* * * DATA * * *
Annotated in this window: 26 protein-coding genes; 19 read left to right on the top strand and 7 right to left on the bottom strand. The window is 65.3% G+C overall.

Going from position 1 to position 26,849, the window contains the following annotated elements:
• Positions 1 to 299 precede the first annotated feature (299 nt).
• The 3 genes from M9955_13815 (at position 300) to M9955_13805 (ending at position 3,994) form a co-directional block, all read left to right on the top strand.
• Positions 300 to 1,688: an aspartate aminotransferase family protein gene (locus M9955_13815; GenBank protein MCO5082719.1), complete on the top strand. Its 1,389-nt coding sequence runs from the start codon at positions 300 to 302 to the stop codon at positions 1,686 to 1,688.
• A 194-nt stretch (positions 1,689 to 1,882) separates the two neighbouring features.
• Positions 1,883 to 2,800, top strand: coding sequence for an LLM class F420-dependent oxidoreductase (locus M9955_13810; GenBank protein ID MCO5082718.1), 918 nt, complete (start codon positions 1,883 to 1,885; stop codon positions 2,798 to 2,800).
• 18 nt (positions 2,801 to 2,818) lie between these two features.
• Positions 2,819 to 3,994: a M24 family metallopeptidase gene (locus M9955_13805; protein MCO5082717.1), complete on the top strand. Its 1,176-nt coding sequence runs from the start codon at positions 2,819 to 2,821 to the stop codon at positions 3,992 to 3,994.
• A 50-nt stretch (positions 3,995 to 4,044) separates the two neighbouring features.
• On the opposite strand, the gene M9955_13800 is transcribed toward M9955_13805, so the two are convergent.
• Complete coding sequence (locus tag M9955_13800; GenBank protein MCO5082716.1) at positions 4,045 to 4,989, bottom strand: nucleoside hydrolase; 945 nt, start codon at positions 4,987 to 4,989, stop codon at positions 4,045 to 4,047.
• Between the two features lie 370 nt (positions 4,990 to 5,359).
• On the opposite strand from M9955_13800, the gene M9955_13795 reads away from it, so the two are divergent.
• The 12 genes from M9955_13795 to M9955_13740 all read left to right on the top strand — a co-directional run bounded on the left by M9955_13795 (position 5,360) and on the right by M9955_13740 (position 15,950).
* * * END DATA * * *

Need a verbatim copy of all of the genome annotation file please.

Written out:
Annotated in this window: 26 protein-coding genes; 19 read left to right on the top strand and 7 right to left on the bottom strand. The window is 65.3% G+C overall.

Going from position 1 to position 26,849, the window contains the following annotated elements:
• Positions 1 to 299 precede the first annotated feature (299 nt).
• The 3 genes from M9955_13815 (at position 300) to M9955_13805 (ending at position 3,994) form a co-directional block, all read left to right on the top strand.
• Positions 300 to 1,688: an aspartate aminotransferase family protein gene (locus M9955_13815; GenBank protein MCO5082719.1), complete on the top strand. Its 1,389-nt coding sequence runs from the start codon at positions 300 to 302 to the stop codon at positions 1,686 to 1,688.
• A 194-nt stretch (positions 1,689 to 1,882) separates the two neighbouring features.
• Positions 1,883 to 2,800, top strand: coding sequence for an LLM class F420-dependent oxidoreductase (locus M9955_13810; GenBank protein ID MCO5082718.1), 918 nt, complete (start codon positions 1,883 to 1,885; stop codon positions 2,798 to 2,800).
• 18 nt (positions 2,801 to 2,818) lie between these two features.
• Positions 2,819 to 3,994: a M24 family metallopeptidase gene (locus M9955_13805; protein MCO5082717.1), complete on the top strand. Its 1,176-nt coding sequence runs from the start codon at positions 2,819 to 2,821 to the stop codon at positions 3,992 to 3,994.
• A 50-nt stretch (positions 3,995 to 4,044) separates the two neighbouring features.
• On the opposite strand, the gene M9955_13800 is transcribed toward M9955_13805, so the two are convergent.
• Complete coding sequence (locus tag M9955_13800; GenBank protein MCO5082716.1) at positions 4,045 to 4,989, bottom strand: nucleoside hydrolase; 945 nt, start codon at positions 4,987 to 4,989, stop codon at positions 4,045 to 4,047.
• Between the two features lie 370 nt (positions 4,990 to 5,359).
• On the opposite strand from M9955_13800, the gene M9955_13795 reads away from it, so the two are divergent.
• The 12 genes from M9955_13795 to M9955_13740 all read left to right on the top strand — a co-directional run bounded on the left by M9955_13795 (position 5,360) and on the right by M9955_13740 (position 15,950).